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MCT to the rescue

MCT to the rescue
Administrative Director at the MCT, Dularie Malcolm (front right) with some of the recipients of the food hamper

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Three hundred and thirty Secondary school students who, under normal circumstances, benefit from the Mustique Charitable Trusts (MCT) school meal programme, are set to receive substantial food hampers this week.

These hampers, delivered between this Wednesday, February 10 and Friday, February 12, will assist 30 students in each of 11 Secondary Schools — Adelphi Secondary School, Bethel High School, Buccament Bay Secondary, Sandy Bay Secondary, Thomas Saunders Secondary, North Union Secondary School, Petit Bordel Secondary, George Stephens Secondary, Georgetown Secondary, St Clair Dacon Secondary, and Troumaca Secondary.

The EC$80,000 initiative is a one-off project for students who are unable to receive their daily meals through the MCT’s School Meal Programme due to the ongoing suspension of physical schooling.

Administrative Director at the MCT, Dularie Malcolm, explained that out of concern for the students, the Board of Trustees questioned whether there was anything that could be done, which led to the 2021 Food Hamper Programme.

The Trusts have taken on multiple projects since the pandemic began affecting the lives of Vincentians, including:

providing 15,000 lunches for form five students when they returned to school, securing core text and workbooks to donate to 4030 primary school students in August 2020, and distributing 5000 masks.

“Our mission is to help people in St Vincent and the Grenadines, young people, children and especially with the focus on the less fortunate, the disadvantaged, the indigent,” Malcolm noted.

She said that it is known that Covid-19 has taken some persons who weren’t in this bracket before and placed them there.
“…That bracket that we were trying to help, has increased. So if even more so now, the Trust needs to be active,” the Director stated, and that it was times like this that the non-governmental organisations, and charity sector needs to step up. The large-scale project was implemented in just about a week after they were asked to implement it as soon as possible.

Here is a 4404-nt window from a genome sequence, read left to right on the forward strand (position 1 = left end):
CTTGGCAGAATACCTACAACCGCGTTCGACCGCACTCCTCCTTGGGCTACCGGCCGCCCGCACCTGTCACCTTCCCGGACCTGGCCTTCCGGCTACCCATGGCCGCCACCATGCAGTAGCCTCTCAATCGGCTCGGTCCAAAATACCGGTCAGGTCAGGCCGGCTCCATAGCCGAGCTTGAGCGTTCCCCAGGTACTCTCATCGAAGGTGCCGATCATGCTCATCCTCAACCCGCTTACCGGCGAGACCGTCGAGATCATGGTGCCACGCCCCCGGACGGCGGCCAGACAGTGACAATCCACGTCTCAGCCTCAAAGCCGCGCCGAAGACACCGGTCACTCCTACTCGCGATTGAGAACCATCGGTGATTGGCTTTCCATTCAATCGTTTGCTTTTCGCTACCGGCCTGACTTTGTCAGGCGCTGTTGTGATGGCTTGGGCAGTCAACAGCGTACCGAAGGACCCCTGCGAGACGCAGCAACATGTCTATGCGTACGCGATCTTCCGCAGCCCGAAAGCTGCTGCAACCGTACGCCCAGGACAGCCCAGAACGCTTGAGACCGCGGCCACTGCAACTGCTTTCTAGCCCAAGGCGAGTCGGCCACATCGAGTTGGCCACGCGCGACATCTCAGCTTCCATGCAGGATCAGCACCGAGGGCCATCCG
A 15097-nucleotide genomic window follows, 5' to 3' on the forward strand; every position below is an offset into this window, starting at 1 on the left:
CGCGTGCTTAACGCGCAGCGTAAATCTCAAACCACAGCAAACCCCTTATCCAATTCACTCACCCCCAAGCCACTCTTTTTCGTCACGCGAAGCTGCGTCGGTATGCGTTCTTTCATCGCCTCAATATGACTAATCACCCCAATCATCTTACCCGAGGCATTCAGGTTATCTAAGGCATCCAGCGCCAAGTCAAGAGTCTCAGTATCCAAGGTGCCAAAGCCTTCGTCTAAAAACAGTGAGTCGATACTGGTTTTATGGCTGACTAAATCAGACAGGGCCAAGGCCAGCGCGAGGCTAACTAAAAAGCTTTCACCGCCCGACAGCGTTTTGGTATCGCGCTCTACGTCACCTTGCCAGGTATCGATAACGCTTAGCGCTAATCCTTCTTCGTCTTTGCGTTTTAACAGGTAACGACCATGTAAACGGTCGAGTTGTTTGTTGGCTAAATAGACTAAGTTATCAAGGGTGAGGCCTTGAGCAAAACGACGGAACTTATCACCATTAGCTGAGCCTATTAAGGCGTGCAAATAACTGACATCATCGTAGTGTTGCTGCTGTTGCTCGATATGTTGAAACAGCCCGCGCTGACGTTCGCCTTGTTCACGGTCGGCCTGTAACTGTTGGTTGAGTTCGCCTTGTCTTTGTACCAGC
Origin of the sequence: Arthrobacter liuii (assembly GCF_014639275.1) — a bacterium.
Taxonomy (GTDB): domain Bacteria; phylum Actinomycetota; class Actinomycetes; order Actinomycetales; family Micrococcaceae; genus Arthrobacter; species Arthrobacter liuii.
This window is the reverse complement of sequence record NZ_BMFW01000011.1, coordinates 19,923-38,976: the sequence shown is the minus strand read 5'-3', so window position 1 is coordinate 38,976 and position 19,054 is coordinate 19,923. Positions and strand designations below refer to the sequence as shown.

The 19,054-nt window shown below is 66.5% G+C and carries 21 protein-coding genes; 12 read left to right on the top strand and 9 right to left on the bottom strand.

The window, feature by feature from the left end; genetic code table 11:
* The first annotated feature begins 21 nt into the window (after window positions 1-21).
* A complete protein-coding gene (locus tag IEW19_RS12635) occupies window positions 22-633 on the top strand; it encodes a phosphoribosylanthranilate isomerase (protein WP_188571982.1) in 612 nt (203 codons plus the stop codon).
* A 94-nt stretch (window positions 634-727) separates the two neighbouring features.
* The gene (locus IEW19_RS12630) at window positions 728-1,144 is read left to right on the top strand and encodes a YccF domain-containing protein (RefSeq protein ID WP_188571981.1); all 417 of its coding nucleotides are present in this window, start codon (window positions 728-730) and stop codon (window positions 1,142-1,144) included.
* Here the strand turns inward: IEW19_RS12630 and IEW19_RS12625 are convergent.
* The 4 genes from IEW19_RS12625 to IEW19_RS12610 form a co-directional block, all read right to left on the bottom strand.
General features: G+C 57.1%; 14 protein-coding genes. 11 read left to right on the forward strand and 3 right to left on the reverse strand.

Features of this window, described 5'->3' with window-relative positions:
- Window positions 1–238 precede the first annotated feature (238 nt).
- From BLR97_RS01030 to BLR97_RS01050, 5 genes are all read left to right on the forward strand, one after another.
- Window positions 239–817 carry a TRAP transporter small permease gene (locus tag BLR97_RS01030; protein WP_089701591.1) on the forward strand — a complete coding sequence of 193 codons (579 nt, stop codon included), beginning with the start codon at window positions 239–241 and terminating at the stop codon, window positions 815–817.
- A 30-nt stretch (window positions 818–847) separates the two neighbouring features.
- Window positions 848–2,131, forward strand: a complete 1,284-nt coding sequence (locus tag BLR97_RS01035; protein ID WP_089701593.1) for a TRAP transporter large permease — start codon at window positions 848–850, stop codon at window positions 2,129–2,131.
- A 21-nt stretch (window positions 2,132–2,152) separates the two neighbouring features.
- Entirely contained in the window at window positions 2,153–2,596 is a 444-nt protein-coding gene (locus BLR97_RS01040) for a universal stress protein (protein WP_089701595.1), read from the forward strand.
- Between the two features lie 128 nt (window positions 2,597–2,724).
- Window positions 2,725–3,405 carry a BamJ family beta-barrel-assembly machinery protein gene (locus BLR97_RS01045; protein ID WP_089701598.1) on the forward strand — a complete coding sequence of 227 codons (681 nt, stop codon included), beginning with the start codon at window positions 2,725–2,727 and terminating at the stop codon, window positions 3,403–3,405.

“We spent last week reaching out to all the wholesalers and supermarkets and a couple entrepreneurs to purchase the items,” Malcolm explained, and these entities worked expeditiously to assist them.

Local businesses were engaged in securing cloth bags to contain the hampers, and print the MCT logo on 660 bags.

Graduates of the Technical Institutes who have been involved in previous projects provided their services to complete the packing of the hampers this week under strict protocols following the advice of the health authorities.

Also following strict protocols was the delivery of the hampers to the parents. The guardians came to the schools during the space of a one hour, 30 minute period, and were given the hampers at a small station set up on the outside of the school buildings.

Yesterday, February 11, parents and guardians of the Thomas Saunders Secondary School (TSSS) students collected their parcels from 9 am.

Of those who collected parcels, the guardians who spoke with SEARCHLIGHT revealed their appreciation for the initiative.
A mother of four, who has a 14-year-old daughter attending the TSSS disclosed that she was happy when she heard they would be getting food hampers. Her husband, the sole breadwinner for the family, has been home and not able to find work since the pandemic set in.

“They’re (the children) at home, they eat more than usual, than when they’re in school and with this time in Covid it’s really hard providing for them like before,” the mother said, expressing her gratitude.

On the subject of the effect Covid-19 has had on the family, the matron commented, “…We didn’t expect it. So anything that comes unexpected usually hits you hard. There’s been a lot of set backs but I think we just have to learn to cope with it one day at a time at the moment.”

She and the other parents took home packages containing non-perishable items such as rice, flour, sugar, potatoes, rolled oats, powdered milk, peanut butter, and Crix crackers.

The MCT referred to the Welfare Department’s recommended monthly public assistance allowance, which is $200, and the recommended basic grocery list.